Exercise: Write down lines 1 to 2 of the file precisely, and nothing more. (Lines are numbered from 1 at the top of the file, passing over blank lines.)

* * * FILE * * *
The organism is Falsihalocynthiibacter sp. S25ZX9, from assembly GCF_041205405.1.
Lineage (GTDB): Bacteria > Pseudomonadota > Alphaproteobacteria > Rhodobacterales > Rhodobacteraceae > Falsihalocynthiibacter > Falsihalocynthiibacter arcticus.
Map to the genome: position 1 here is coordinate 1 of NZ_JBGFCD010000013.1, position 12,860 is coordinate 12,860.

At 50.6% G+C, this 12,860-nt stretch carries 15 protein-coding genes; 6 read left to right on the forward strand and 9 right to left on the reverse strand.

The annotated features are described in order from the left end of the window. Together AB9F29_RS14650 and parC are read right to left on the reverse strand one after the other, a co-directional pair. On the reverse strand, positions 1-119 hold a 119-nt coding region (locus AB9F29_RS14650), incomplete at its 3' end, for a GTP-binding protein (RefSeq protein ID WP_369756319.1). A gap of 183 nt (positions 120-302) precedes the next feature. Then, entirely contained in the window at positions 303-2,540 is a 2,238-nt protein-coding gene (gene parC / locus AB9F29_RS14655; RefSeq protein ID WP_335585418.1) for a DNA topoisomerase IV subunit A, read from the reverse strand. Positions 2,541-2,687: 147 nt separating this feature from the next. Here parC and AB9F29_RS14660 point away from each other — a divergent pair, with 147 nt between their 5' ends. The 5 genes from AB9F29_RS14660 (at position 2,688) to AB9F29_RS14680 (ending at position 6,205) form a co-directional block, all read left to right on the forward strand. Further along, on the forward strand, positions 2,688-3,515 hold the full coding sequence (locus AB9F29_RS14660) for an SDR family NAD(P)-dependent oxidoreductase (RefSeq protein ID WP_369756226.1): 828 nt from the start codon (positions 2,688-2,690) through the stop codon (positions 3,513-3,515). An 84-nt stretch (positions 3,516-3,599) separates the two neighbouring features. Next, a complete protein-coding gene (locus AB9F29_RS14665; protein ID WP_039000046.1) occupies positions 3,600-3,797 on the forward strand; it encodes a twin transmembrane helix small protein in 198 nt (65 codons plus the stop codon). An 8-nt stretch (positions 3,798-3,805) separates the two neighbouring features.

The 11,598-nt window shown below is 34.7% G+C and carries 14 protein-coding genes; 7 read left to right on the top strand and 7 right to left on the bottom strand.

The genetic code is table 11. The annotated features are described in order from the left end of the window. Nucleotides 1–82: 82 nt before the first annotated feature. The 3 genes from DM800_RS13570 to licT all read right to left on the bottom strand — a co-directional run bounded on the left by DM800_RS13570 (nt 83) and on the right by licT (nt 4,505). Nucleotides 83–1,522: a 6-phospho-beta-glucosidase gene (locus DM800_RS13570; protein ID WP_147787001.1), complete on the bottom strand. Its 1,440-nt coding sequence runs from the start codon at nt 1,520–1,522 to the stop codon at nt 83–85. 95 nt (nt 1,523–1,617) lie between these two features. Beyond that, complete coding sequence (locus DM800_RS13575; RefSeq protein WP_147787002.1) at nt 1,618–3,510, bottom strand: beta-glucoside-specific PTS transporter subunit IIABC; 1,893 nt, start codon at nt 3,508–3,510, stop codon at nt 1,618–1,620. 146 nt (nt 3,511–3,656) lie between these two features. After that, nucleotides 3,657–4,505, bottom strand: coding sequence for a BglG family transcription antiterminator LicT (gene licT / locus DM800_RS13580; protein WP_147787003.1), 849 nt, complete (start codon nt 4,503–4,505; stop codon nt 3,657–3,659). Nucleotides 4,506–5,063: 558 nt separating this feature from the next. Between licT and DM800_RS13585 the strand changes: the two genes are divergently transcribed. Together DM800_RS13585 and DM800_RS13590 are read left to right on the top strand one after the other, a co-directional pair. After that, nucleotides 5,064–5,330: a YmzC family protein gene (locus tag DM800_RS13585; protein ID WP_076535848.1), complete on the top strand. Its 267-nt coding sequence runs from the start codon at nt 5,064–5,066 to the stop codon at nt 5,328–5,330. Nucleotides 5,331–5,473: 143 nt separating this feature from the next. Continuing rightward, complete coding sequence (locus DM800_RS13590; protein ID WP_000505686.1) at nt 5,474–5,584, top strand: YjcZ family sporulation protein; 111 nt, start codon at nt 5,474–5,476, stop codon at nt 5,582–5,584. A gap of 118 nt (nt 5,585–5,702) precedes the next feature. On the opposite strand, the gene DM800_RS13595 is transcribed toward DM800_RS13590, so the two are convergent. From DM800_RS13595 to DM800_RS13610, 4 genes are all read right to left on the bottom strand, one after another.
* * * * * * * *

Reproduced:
The organism is Falsihalocynthiibacter sp. S25ZX9, from assembly GCF_041205405.1.
Lineage (GTDB): Bacteria > Pseudomonadota > Alphaproteobacteria > Rhodobacterales > Rhodobacteraceae > Falsihalocynthiibacter > Falsihalocynthiibacter arcticus.